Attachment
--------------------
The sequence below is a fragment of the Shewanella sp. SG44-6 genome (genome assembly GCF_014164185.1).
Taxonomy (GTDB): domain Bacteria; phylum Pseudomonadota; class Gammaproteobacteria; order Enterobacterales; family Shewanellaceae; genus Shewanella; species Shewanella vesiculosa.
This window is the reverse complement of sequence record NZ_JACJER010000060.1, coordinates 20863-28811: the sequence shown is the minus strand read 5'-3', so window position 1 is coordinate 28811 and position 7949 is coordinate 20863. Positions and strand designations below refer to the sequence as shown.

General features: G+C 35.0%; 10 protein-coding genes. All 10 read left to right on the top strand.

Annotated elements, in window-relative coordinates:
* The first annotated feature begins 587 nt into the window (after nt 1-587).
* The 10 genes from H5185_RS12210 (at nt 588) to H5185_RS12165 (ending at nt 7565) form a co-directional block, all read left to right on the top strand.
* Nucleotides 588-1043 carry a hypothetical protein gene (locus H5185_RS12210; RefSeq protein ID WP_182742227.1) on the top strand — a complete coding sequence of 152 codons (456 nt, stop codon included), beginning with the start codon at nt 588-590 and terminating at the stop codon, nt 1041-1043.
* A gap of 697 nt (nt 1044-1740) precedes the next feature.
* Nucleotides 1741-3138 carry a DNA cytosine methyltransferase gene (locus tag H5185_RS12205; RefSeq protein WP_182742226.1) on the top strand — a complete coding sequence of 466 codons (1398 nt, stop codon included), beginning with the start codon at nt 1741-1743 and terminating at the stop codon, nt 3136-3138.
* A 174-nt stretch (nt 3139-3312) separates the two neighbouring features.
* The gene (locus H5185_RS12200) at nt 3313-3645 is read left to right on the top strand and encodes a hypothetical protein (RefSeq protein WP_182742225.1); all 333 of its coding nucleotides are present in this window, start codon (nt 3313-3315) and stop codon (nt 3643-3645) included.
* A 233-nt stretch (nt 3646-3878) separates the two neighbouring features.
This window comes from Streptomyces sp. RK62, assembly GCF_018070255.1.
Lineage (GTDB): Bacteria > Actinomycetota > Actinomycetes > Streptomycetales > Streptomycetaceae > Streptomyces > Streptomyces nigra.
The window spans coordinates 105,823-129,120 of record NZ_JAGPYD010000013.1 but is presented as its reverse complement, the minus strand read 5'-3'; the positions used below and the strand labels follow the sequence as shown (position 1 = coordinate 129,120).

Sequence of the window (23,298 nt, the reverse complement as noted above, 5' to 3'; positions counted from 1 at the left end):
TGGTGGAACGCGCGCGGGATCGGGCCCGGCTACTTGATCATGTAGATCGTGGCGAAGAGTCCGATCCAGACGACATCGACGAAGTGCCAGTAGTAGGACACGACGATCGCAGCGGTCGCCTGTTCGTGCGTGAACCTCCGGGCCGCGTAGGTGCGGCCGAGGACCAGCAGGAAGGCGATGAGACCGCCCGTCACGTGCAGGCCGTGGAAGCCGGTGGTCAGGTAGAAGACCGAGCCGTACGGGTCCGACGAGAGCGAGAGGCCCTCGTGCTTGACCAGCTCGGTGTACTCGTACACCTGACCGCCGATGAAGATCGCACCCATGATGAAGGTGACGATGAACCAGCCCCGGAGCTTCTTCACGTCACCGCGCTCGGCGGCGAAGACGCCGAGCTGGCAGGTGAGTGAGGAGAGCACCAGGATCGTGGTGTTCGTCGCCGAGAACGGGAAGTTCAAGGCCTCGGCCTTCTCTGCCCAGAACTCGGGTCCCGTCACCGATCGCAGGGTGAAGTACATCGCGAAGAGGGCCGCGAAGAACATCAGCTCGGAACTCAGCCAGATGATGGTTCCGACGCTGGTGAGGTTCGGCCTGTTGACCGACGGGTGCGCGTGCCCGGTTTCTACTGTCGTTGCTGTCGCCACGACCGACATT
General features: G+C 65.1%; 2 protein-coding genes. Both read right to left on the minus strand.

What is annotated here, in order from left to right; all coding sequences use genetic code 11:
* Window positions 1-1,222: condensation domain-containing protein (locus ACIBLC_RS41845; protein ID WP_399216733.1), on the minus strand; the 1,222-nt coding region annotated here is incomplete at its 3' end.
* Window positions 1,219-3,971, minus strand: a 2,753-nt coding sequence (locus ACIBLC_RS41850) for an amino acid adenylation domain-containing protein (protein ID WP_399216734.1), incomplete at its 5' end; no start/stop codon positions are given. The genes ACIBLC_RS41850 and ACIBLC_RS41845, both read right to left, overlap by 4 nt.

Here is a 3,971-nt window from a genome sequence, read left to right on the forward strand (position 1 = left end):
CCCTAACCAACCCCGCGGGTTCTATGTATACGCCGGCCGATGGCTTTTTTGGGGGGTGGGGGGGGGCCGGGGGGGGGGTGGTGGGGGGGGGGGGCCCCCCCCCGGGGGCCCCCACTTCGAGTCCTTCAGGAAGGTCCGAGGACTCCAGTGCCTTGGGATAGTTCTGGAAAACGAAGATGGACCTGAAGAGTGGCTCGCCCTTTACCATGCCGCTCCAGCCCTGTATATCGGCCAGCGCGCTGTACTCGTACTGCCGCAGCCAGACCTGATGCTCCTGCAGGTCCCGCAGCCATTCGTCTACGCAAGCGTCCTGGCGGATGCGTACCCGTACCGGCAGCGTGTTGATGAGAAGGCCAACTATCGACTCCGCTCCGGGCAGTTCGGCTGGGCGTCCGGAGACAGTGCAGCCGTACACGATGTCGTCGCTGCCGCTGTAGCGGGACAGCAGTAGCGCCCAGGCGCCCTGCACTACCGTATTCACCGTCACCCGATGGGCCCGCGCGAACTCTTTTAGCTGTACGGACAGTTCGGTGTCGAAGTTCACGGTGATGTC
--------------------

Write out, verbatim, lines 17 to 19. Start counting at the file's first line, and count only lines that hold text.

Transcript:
Sequence of the window (23,298 nt, the reverse complement as noted above, 5' to 3'; positions counted from 1 at the left end):
TGGTGGAACGCGCGCGGGATCGGGCCCGGCTACTTGATCATGTAGATCGTGGCGAAGAGTCCGATCCAGACGACATCGACGAAGTGCCAGTAGTAGGACACGACGATCGCAGCGGTCGCCTGTTCGTGCGTGAACCTCCGGGCCGCGTAGGTGCGGCCGAGGACCAGCAGGAAGGCGATGAGACCGCCCGTCACGTGCAGGCCGTGGAAGCCGGTGGTCAGGTAGAAGACCGAGCCGTACGGGTCCGACGAGAGCGAGAGGCCCTCGTGCTTGACCAGCTCGGTGTACTCGTACACCTGACCGCCGATGAAGATCGCACCCATGATGAAGGTGACGATGAACCAGCCCCGGAGCTTCTTCACGTCACCGCGCTCGGCGGCGAAGACGCCGAGCTGGCAGGTGAGTGAGGAGAGCACCAGGATCGTGGTGTTCGTCGCCGAGAACGGGAAGTTCAAGGCCTCGGCCTTCTCTGCCCAGAACTCGGGTCCCGTCACCGATCGCAGGGTGAAGTACATCGCGAAGAGGGCCGCGAAGAACATCAGCTCGGAACTCAGCCAGATGATGGTTCCGACGCTGGTGAGGTTCGGCCTGTTGACCGACGGGTGCGCGTGCCCGGTTTCTACTGTCGTTGCTGTCGCCACGACCGACATT
General features: G+C 65.1%; 2 protein-coding genes. Both read right to left on the minus strand.